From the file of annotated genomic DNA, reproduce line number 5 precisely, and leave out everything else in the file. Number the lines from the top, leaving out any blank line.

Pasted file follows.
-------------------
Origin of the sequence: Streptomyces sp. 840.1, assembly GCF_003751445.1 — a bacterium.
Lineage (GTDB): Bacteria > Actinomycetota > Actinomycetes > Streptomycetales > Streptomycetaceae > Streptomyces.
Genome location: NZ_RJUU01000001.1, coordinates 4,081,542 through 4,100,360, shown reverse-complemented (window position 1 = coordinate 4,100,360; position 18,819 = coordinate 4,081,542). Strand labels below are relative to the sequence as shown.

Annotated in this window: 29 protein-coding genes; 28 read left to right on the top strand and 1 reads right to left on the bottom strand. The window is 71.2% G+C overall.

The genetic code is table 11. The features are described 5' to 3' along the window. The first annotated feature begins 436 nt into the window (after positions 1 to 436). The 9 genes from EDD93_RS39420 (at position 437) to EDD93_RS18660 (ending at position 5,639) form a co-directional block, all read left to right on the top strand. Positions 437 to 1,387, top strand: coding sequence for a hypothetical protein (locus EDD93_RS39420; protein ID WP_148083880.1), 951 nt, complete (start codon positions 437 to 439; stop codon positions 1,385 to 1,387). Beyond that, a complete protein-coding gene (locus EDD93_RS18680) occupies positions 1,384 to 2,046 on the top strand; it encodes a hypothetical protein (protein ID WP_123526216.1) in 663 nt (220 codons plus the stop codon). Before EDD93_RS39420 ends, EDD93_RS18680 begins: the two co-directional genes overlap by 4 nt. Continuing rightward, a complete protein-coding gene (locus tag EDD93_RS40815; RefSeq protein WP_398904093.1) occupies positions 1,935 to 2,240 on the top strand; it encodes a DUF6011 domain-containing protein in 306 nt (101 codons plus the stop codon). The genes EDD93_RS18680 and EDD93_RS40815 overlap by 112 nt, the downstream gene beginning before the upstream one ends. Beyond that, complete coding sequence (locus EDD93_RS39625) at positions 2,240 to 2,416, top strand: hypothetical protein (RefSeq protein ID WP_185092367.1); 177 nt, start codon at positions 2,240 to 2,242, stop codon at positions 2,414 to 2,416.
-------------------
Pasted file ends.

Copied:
The genetic code is table 11. The features are described 5' to 3' along the window. The first annotated feature begins 436 nt into the window (after positions 1 to 436). The 9 genes from EDD93_RS39420 (at position 437) to EDD93_RS18660 (ending at position 5,639) form a co-directional block, all read left to right on the top strand. Positions 437 to 1,387, top strand: coding sequence for a hypothetical protein (locus EDD93_RS39420; protein ID WP_148083880.1), 951 nt, complete (start codon positions 437 to 439; stop codon positions 1,385 to 1,387). Beyond that, a complete protein-coding gene (locus EDD93_RS18680) occupies positions 1,384 to 2,046 on the top strand; it encodes a hypothetical protein (protein ID WP_123526216.1) in 663 nt (220 codons plus the stop codon). Before EDD93_RS39420 ends, EDD93_RS18680 begins: the two co-directional genes overlap by 4 nt. Continuing rightward, a complete protein-coding gene (locus tag EDD93_RS40815; RefSeq protein WP_398904093.1) occupies positions 1,935 to 2,240 on the top strand; it encodes a DUF6011 domain-containing protein in 306 nt (101 codons plus the stop codon). The genes EDD93_RS18680 and EDD93_RS40815 overlap by 112 nt, the downstream gene beginning before the upstream one ends. Beyond that, complete coding sequence (locus EDD93_RS39625) at positions 2,240 to 2,416, top strand: hypothetical protein (RefSeq protein ID WP_185092367.1); 177 nt, start codon at positions 2,240 to 2,242, stop codon at positions 2,414 to 2,416.